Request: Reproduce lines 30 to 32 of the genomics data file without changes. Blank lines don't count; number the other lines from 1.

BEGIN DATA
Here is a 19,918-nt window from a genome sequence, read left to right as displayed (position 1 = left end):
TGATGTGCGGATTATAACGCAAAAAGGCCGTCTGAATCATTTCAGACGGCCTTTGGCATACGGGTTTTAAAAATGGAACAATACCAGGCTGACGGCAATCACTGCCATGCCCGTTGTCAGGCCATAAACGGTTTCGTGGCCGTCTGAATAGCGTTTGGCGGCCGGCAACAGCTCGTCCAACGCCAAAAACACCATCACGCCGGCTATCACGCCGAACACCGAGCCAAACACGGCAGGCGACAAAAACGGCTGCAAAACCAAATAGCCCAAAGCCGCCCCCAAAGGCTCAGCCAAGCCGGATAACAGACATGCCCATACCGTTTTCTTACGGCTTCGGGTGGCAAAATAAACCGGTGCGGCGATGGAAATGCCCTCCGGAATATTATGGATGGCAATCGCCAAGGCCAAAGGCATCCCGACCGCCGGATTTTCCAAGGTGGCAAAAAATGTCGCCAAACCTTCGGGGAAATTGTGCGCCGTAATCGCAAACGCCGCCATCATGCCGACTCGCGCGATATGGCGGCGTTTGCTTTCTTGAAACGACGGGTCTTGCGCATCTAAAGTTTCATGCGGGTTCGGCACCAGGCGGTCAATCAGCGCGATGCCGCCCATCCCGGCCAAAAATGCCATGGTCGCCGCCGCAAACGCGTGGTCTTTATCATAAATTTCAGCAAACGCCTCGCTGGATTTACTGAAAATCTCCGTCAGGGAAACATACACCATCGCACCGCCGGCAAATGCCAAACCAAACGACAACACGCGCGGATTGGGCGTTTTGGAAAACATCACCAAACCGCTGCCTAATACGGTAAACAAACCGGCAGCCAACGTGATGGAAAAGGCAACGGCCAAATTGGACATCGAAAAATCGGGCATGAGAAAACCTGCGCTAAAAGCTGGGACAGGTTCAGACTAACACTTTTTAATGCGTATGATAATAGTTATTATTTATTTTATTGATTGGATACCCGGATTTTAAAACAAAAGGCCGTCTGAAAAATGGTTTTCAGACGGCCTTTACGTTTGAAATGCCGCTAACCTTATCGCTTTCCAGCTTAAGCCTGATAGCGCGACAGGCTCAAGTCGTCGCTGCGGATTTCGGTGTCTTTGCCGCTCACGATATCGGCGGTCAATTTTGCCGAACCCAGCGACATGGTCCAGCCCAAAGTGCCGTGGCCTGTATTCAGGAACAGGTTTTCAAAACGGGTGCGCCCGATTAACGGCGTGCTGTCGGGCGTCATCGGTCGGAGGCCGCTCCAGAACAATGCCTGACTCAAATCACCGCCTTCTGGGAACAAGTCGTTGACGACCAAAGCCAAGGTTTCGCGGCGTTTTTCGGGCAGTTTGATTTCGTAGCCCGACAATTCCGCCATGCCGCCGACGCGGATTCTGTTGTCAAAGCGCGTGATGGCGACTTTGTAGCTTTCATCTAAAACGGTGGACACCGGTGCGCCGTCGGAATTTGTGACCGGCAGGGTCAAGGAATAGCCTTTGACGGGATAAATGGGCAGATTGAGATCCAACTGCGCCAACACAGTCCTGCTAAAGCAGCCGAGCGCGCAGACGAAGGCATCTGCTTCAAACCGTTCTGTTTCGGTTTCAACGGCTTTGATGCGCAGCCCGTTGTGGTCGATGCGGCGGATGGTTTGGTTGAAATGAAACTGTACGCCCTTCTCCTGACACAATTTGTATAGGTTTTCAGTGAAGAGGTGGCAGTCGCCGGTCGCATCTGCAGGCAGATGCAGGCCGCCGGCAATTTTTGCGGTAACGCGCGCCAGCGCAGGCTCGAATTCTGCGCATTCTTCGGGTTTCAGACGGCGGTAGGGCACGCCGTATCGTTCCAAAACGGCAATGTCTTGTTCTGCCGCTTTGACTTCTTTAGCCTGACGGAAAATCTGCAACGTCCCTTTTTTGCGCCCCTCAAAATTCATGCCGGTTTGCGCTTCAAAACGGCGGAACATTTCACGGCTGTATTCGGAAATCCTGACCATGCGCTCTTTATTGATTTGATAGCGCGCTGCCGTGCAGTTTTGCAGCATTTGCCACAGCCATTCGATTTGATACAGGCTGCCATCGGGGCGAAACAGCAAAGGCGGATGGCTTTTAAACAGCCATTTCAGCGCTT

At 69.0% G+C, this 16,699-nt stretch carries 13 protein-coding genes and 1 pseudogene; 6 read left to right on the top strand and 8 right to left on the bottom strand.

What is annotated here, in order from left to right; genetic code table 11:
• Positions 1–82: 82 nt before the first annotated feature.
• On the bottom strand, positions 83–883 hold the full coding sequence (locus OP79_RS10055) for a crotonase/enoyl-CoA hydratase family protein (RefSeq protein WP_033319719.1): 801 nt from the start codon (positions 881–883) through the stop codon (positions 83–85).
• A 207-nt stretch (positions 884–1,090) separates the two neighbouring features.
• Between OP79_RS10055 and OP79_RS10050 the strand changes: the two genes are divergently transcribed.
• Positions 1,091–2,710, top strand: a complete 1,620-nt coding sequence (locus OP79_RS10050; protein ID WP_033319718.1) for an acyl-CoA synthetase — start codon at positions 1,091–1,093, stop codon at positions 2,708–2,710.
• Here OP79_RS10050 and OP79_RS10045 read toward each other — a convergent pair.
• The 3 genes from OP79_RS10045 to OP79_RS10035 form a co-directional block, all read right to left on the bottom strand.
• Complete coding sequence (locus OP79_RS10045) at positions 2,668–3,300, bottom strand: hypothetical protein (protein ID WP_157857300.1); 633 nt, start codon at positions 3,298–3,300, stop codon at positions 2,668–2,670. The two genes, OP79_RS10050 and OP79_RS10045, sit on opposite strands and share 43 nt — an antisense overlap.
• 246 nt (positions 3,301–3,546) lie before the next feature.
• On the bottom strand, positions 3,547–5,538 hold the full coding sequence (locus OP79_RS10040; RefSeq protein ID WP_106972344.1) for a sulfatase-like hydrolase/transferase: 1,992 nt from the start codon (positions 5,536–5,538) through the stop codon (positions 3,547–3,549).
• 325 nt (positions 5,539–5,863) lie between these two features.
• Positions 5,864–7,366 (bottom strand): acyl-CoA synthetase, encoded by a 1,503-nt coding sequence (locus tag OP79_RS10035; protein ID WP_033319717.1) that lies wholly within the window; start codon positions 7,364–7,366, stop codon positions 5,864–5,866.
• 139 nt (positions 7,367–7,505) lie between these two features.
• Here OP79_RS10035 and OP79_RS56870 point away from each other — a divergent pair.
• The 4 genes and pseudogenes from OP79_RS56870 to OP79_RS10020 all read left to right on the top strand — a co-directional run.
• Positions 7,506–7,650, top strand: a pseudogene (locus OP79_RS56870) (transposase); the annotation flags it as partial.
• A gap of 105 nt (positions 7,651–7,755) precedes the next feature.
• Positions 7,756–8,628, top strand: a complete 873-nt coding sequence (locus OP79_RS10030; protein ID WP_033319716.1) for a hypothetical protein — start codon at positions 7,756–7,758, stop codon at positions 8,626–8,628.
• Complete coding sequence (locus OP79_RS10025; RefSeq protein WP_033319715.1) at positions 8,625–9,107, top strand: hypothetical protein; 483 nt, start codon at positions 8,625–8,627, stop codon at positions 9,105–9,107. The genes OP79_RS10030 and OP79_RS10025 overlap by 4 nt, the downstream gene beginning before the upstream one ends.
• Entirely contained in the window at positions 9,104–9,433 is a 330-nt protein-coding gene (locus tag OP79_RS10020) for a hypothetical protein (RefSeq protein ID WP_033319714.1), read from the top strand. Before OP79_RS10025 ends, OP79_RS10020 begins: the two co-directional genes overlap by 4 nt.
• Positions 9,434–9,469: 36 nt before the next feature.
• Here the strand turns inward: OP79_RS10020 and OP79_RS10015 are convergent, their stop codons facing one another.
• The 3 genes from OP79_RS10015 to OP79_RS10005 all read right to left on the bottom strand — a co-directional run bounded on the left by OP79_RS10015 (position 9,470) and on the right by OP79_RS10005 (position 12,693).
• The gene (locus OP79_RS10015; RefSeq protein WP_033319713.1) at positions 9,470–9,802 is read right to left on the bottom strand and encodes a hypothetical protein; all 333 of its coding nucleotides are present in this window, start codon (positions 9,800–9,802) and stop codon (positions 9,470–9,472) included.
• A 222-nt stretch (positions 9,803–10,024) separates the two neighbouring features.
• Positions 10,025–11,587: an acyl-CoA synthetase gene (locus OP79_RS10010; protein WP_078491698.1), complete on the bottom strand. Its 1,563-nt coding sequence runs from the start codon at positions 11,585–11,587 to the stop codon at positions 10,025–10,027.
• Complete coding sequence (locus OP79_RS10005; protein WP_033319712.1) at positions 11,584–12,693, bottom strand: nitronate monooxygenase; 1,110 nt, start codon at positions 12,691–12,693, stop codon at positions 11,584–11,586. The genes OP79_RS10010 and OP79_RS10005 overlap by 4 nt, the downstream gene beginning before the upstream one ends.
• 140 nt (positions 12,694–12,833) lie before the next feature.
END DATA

• Positions 10,025–11,587: an acyl-CoA synthetase gene (locus OP79_RS10010; protein WP_078491698.1), complete on the bottom strand. Its 1,563-nt coding sequence runs from the start codon at positions 11,585–11,587 to the stop codon at positions 10,025–10,027.
• Complete coding sequence (locus OP79_RS10005; protein WP_033319712.1) at positions 11,584–12,693, bottom strand: nitronate monooxygenase; 1,110 nt, start codon at positions 12,691–12,693, stop codon at positions 11,584–11,586. The genes OP79_RS10010 and OP79_RS10005 overlap by 4 nt, the downstream gene beginning before the upstream one ends.
• 140 nt (positions 12,694–12,833) lie before the next feature.